Gates' comments to the Indian forum were mostly boilerplate remarks that he has consistently delivered on both sides of the Pacific. Gates is a longstanding opponent of a cap on H-1B visas and has on numerous occasions on that topic.
Earlier this week in the U.S., Gates continued to push for improvements to the educational system. In a speech Tuesday at the National Conference of State Legislatures in Philadelphia, the U.S. education system is in need of reform, citing poor college graduation rates in the country.
"America is a land of staggering opportunity," Gates said. "But if you want to make the most of this opportunity, high school is not enough, and some post secondary [education] is no longer enough. If you want to have the skills to build a career, or [to earn] the resources to raise a family, you need a two-year or four-year [college] degree."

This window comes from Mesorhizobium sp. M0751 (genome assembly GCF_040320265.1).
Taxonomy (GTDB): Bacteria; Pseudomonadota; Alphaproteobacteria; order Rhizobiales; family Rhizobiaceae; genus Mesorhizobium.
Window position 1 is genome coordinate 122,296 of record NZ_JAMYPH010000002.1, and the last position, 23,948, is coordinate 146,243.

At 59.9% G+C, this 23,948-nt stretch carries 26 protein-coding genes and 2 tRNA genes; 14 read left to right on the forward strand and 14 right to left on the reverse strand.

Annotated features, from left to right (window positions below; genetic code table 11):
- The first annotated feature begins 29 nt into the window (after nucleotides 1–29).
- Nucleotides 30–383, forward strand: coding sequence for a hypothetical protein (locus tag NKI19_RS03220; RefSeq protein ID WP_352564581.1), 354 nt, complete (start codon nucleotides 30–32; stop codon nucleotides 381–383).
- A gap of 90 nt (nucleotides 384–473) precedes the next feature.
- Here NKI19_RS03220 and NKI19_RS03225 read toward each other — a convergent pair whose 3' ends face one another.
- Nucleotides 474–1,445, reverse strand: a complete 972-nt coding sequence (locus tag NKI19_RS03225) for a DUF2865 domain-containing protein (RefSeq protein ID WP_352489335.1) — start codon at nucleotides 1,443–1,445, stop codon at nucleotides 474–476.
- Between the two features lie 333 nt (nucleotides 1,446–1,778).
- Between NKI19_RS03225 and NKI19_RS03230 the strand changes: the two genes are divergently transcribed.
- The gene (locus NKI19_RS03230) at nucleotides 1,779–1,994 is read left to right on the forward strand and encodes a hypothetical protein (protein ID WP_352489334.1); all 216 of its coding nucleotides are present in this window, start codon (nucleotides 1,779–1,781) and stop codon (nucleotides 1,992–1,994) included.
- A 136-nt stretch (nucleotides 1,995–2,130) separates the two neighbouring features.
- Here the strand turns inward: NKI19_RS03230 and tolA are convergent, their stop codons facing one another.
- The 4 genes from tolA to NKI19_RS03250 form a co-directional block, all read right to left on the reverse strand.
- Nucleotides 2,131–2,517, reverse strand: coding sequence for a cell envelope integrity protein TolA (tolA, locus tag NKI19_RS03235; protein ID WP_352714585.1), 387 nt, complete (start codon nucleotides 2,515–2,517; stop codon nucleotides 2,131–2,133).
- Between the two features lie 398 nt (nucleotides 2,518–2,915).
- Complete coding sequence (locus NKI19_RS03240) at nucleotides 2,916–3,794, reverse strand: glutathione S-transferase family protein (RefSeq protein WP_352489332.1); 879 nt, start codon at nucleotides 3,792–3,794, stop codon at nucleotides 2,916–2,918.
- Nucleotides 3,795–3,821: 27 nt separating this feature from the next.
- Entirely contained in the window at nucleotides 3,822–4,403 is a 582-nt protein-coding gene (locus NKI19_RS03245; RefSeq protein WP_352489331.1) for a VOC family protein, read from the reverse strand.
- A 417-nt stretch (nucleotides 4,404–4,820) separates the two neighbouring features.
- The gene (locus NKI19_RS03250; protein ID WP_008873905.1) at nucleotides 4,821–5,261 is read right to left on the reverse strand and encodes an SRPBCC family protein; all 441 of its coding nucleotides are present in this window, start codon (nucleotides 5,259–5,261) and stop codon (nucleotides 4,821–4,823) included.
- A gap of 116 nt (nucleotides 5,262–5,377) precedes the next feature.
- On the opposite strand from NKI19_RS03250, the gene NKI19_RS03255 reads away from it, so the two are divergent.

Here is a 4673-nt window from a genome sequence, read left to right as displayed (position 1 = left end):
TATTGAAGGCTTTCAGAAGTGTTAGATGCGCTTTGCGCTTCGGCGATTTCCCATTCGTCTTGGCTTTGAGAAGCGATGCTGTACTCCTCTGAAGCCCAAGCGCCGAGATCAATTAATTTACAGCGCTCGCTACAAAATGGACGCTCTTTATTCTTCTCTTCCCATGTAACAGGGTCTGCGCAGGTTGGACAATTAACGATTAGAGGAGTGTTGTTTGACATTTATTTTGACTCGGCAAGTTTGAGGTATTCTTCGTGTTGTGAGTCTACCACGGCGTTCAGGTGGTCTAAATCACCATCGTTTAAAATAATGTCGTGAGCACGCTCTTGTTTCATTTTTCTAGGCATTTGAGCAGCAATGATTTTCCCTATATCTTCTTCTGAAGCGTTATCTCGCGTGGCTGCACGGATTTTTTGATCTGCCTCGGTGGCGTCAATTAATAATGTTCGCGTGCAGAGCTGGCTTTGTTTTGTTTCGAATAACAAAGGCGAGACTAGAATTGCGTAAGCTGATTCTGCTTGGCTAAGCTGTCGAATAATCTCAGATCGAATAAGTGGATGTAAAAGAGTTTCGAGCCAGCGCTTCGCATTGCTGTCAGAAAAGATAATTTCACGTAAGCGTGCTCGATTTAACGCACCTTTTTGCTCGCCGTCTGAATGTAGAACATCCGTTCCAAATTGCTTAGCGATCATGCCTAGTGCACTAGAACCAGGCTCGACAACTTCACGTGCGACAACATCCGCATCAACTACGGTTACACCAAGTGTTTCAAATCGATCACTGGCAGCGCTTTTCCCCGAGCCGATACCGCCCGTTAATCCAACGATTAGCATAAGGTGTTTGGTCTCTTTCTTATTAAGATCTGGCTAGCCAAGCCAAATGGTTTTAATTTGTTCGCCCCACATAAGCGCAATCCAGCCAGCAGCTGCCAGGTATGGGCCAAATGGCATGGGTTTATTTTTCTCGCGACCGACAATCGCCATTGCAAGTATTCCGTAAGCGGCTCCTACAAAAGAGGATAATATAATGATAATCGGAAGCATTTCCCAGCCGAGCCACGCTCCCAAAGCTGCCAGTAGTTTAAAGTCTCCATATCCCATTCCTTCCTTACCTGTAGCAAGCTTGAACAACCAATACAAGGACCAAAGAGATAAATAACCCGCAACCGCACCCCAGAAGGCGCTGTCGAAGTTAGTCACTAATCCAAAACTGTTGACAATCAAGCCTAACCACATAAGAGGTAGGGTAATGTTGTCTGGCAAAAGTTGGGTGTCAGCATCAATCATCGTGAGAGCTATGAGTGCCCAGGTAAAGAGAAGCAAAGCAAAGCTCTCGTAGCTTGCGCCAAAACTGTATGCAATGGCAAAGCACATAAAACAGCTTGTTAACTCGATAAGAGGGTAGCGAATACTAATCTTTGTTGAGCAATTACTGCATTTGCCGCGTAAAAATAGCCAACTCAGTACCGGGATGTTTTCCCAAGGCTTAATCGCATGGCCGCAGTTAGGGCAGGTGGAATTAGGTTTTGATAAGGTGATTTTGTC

An American Enterprise Institute report ( ) released last month showed that less than 60% of students entering four-year colleges graduate within six years. The percentage varied widely among the long list of institutions. For instance, 44% of freshmen students entering the University of Louisville graduate within six years. while 34% graduate in that time from the University of Memphis and 25% from the University of Alaska, Fairbanks.
"As a country, our performance at every level -- primary and secondary school achievement, high school graduation, college entry, college completion -- is dropping against the rest of the world," Gates said.